Going to church, taking Communion and praying are all very important but listen to St Paul: “All Scripture is God-breathed and is useful for teaching, rebuking, correcting and training in righteousness, so that the man [or woman] of God may be thoroughly equipped for every good work.” (2 Timothy 3:16).

If that isn’t enough, listen to the Church of England. According to church law, the most important authority under God for what the Church of England believes is the Bible and nothing is to be believed which is clearly contrary to the teaching of Scripture. However the Church takes very seriously the teaching of church leaders in the early centuries, if it is consistent with the Bible. And obviously we have to use our minds to understand Scripture properly.

The actual wording is: “The doctrine of the Church of England is grounded in the Holy Scriptures, and in such teachings of the ancient Fathers and Councils of the Church as are agreeable to the said Scriptures.”

The Prayer Book makes it clear that the Bible contains “all things necessary to salvation.”  So if you want to be a Christian and to mature in your Christian faith you will find the way in the Bible.

I thank God that the churches I attended as a child were rooted and grounded in Scripture and that I went to two theological colleges which, amongst many other things, extensively taught the content of Scripture. Despite what the Church of England says about the Bible, I have even sometimes over the years come across clergy who don’t know their Bibles. They might have been taught about the Bible and about the problems that sometimes arise in interpreting it. But they do not seem to know enough about the content of Scripture and consequently some congregations are not well-taught.

I recommend that, if you don’t already, you start to read a short passage of Scripture each day. It is a great help to get hold of some Bible reading notes to help you. They suggest a passage for each day and give a comment and explanation on it.

The old Prayer Book says we are! I once heard a cathedral choir sing the litany emphasising every syllable in “mis-er-a-ble”!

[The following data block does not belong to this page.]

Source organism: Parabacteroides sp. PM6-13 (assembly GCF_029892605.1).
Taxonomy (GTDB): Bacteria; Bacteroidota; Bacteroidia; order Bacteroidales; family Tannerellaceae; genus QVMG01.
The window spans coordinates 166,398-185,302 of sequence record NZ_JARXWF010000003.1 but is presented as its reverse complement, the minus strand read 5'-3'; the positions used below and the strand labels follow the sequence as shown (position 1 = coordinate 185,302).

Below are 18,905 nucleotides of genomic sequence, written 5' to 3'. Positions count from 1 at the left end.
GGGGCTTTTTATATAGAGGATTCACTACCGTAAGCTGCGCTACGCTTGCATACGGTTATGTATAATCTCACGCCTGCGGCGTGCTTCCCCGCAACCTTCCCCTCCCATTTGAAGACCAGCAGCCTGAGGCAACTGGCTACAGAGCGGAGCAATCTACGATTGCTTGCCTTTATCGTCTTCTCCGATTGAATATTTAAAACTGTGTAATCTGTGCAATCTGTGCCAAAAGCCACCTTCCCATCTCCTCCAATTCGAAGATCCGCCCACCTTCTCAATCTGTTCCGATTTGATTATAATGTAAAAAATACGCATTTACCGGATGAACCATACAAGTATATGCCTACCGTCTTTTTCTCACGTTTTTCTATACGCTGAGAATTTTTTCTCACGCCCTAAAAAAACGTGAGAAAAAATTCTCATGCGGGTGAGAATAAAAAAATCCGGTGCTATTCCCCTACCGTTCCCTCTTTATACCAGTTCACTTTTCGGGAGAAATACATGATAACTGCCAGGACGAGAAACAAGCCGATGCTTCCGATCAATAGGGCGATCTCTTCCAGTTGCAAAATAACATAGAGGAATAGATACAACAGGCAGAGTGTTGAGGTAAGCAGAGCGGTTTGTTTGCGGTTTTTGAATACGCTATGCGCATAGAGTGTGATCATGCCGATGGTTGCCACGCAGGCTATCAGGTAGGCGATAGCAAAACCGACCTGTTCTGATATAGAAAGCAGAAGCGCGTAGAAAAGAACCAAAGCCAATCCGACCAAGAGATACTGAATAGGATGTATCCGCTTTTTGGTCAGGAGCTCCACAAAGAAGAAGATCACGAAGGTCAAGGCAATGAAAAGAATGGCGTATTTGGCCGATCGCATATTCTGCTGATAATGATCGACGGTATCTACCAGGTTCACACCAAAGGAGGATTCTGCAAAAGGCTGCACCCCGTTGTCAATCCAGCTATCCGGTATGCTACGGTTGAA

“GOD the Father, of heaven : have mercy upon us mis-er-a-ble sinners.

O God the Son, Redeemer of the world : have mercy upon us mis-er-a-ble sinners.

O God the Holy Ghost, proceeding from the Father and the Son : have mercy upon us mis-er-a-ble sinners.

O holy, blessed, and glorious Trinity, three Persons and one God : have mercy upon us mis-er-a-ble sinners.

Remember not, Lord, our offences, nor the offences of our forefathers; neither take thou vengeance of our sins: Spare us, good Lord, spare thy people, whom thou hast redeemed with thy most precious blood, and be not angry with us for ever.”

Today’s version?

God the Father, have mercy upon us.

God the Son, have mercy upon us.

God the Holy Spirit, have mercy upon us.

Holy, blessed and glorious Trinity, have mercy upon us.

and the rest is missing.

What a change in 40 years!  God forbid that we should be miserable in church so that people think our services are like funerals. The New Testament says we should be “filled with an inexpressible and glorious joy” (1 Peter 1:8). So even if our feet aren’t dancing in church, our hearts should be!

But haven’t we lost something?  I think we have, and it’s very important. We have lost, or at least largely lost, a fear of God. As someone said: We have become matey with the Almighty.  Amongst other things, that undermines our joy.

It works like this.  In line with modern culture we don’t have a fear of God. So we don’t have a sense of sin being serious. So we don’t deeply appreciate being forgiven. So we miss out on the joy of being forgiven much.

We need to remember that we are accountable to God for the thoughts we entertain, the words we say, the actions we take. We are accountable for the way we treat and speak about other people, and for any secret wrongdoing. We shall stand before him one day and the Cross shows us how seriously God takes our sins. We need a healthy fear of God. Then we’ll enjoy a deeper joy of knowing we’re forgiven because of the Cross, as we repent and trust the one who died on it.